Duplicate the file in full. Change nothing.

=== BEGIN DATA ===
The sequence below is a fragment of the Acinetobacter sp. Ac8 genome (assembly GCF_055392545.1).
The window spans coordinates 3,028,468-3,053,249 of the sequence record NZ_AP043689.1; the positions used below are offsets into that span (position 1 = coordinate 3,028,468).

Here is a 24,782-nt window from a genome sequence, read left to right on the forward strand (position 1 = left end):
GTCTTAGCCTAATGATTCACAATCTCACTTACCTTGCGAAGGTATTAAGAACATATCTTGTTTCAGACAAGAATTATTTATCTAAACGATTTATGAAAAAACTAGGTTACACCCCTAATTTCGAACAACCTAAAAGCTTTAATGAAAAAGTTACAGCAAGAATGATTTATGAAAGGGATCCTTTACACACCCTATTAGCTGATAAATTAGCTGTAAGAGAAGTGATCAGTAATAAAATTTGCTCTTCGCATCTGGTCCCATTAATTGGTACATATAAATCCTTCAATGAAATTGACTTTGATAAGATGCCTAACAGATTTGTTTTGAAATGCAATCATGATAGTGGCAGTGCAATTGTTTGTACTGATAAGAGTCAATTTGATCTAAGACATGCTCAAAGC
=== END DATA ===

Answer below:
The sequence below is a fragment of the Acinetobacter sp. Ac8 genome (assembly GCF_055392545.1).
The window spans coordinates 3,028,468-3,053,249 of the sequence record NZ_AP043689.1; the positions used below are offsets into that span (position 1 = coordinate 3,028,468).

Here is a 24,782-nt window from a genome sequence, read left to right on the forward strand (position 1 = left end):
GTCTTAGCCTAATGATTCACAATCTCACTTACCTTGCGAAGGTATTAAGAACATATCTTGTTTCAGACAAGAATTATTTATCTAAACGATTTATGAAAAAACTAGGTTACACCCCTAATTTCGAACAACCTAAAAGCTTTAATGAAAAAGTTACAGCAAGAATGATTTATGAAAGGGATCCTTTACACACCCTATTAGCTGATAAATTAGCTGTAAGAGAAGTGATCAGTAATAAAATTTGCTCTTCGCATCTGGTCCCATTAATTGGTACATATAAATCCTTCAATGAAATTGACTTTGATAAGATGCCTAACAGATTTGTTTTGAAATGCAATCATGATAGTGGCAGTGCAATTGTTTGTACTGATAAGAGTCAATTTGATCTAAGACATGCTCAAAGC